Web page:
How America's Sanctions Against Iran Affected Indian Oil Companies
Despite the difficulties in separating oil from politics, harmless companies should be left out of international political feuding.
In the world we live in, oil and water certainly do not mix, but politics and petroleum economics are virtually inseparable. At times, however, the effects of this association can be severely harmful to the oil markets and the day-to-day operations of companies as well. In the case of the United States and its attempt to embargo Iran into economic isolation, India and its oil companies were unnecessary victims of major uncertainty regarding trade, operations and cash flow.
How exactly does this amount of debt owed come to fruition? Pressured by the United States government, the Reserve Bank of India decided to remove a payment clearing system with Iran. According to the US government, there was the possibility that this arrangement could be used by Tehran for allegedly creating a nuclear weapons program. But for private oil companies in India such as Mangalore Refinery and Petrochemicals (MRPL.NS) and Essar Energy (ESSR.L), this meant that their debts continued to increase as they could not find a viable method of payment despite reportedly attempting to do so through a German bank controlled by Iran, Europäisch-Iranische Handelsbank. Its payment system was also blocked due to similar pressure to cut off Iran's economy.
Iran, with 154.8 billion barrels of oil in proven reserves, contributes a 12% share of India's oil imports. India's total consumption of crude is close to 4 million barrels per day. With prices hovering around the $90 to $100/barrel level the past year, that sort of debt adds up quick. For a more tangible understanding, get your calculators out: 140 days x 400,000 barrels/day x $90/barrel -- that's about $5 billion.
In late July, Tehran delivered a striking blow -- they threatened to blockade crude oil exports to India if they were not paid in full in a timely fashion. Short of building new refineries to handle a different type of crude input, it was almost impossible for India to purchase oil from another country; the switching costs were much too high. Through three-party negotiations between India, Iran and Turkey, the decision was made to pay the debt through Halkbank, the Turkish state-owned bank. Similarly, reports spread that Russia's Gazprombank was another intermediary bank for the payment. Effectively, pressure from Washington was ultimately sidestepped, weakening their attempt to isolate Iran because, in the end, Iran rightfully received the money they were owed.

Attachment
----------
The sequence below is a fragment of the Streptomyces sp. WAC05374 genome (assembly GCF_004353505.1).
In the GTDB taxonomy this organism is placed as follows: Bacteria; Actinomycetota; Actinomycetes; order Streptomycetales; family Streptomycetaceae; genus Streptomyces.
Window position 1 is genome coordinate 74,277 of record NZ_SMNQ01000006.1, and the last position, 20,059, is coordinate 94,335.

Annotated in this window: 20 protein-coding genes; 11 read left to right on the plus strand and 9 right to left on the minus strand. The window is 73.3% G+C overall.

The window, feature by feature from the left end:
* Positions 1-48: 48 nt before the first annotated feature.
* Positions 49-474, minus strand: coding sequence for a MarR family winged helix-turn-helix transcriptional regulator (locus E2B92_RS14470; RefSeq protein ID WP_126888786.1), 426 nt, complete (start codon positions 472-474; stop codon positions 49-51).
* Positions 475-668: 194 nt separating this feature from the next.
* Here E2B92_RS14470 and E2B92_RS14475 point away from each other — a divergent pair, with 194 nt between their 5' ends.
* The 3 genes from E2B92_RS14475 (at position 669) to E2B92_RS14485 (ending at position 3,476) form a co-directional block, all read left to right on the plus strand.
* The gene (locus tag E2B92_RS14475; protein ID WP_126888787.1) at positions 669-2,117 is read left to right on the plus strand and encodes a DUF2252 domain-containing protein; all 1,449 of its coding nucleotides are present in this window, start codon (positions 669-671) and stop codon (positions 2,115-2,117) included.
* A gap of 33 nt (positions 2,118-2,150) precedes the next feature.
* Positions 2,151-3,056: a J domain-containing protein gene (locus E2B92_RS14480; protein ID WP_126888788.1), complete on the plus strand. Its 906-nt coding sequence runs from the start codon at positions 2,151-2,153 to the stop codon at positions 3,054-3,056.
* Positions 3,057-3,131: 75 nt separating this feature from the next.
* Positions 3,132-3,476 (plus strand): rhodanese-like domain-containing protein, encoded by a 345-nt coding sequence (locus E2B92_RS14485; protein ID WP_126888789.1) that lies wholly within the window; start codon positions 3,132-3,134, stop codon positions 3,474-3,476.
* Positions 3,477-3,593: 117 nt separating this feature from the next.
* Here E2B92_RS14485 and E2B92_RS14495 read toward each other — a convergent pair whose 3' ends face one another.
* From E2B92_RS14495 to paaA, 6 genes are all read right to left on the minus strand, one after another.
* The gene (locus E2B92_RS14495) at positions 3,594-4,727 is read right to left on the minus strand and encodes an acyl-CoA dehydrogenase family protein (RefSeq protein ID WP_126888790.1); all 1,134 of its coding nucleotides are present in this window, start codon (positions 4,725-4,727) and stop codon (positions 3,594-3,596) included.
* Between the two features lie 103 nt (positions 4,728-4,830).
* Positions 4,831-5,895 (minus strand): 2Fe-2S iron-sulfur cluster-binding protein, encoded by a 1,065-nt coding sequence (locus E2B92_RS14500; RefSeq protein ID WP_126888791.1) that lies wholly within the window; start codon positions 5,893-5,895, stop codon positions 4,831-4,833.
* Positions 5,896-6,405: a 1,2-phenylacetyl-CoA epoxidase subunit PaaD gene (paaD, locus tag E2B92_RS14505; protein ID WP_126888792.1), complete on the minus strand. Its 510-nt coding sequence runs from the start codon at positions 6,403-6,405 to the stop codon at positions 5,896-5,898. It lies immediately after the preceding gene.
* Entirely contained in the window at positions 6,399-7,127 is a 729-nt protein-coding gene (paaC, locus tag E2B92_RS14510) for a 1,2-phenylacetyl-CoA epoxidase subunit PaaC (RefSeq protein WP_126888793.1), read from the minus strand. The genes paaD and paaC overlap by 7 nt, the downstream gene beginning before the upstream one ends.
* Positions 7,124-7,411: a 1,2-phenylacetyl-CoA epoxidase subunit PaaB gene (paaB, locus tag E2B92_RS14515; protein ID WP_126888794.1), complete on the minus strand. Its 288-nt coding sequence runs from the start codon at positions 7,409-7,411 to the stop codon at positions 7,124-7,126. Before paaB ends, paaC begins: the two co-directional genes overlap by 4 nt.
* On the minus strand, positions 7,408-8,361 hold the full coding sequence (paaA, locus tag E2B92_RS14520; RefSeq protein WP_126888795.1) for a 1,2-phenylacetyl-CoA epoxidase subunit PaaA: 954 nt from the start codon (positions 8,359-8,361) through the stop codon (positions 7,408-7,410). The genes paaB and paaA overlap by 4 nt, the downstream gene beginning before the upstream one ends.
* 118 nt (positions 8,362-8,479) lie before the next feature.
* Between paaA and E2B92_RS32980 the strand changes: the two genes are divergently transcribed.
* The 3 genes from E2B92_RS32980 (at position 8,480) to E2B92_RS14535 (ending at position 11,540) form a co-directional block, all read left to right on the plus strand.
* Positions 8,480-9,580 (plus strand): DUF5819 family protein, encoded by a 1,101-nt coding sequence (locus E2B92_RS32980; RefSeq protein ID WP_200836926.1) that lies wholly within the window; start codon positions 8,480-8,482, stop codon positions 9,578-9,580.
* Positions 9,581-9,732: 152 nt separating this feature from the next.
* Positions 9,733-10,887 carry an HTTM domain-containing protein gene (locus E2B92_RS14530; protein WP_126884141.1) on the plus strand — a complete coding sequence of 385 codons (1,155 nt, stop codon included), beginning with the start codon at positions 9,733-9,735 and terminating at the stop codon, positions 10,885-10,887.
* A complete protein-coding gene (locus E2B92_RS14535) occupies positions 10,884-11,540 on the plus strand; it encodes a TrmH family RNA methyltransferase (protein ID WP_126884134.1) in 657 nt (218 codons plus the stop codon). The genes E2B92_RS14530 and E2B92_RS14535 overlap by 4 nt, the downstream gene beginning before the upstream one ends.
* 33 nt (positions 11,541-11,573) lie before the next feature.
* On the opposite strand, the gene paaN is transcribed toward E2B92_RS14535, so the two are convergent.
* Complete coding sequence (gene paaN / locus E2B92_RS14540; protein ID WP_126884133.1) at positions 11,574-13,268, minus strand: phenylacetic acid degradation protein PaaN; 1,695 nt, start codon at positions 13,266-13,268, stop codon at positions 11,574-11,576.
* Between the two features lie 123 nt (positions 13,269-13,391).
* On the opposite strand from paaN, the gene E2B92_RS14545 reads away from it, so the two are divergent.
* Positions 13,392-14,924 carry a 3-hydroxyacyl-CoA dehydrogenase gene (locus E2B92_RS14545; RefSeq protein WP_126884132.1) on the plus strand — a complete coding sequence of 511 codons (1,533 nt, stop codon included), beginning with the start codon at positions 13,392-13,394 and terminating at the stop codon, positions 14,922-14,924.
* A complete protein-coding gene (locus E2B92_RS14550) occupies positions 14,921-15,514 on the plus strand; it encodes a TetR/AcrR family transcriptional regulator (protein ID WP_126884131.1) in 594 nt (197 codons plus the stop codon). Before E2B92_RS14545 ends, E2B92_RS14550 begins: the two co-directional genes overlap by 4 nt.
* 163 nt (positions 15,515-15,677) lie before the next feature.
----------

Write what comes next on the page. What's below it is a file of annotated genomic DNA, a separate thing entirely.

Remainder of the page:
Imagine the United States as a similar "unnecessary victim." The US imports almost 50% of the crude oil it consumes. With the removal of a payment system but a continuation of imports, companies like ExxonMobil (XOM), Chevron (CVX), ConocoPhillips (COP) and Shell (RDS-A), just to name a few, would be up to their eyes in debt. A policy of "Not in my backyard" leaves individuals to consider the United States politically hypocritical. What goes around does in fact come around.
Not only is this situation a detriment to the credibility of those Indian oil companies, but it's also an example that undermines the effectiveness of embargoes in present-day. As unbelievable as it may be, there are many countries in our world that we cannot live without, especially in a time of significant globalization and ultimate openness across borders. In a domino effect, embargoes beget embargoes; soon enough the benefits that many countries enjoy as a result of free trade are immediately lost. As did occur in Germany, other countries may also be pressured into closing down their payment systems. In the future, before resorting to such extreme measures in order to resolve conflict, harmless parties should, as much as possible, be left out of international political feuding.
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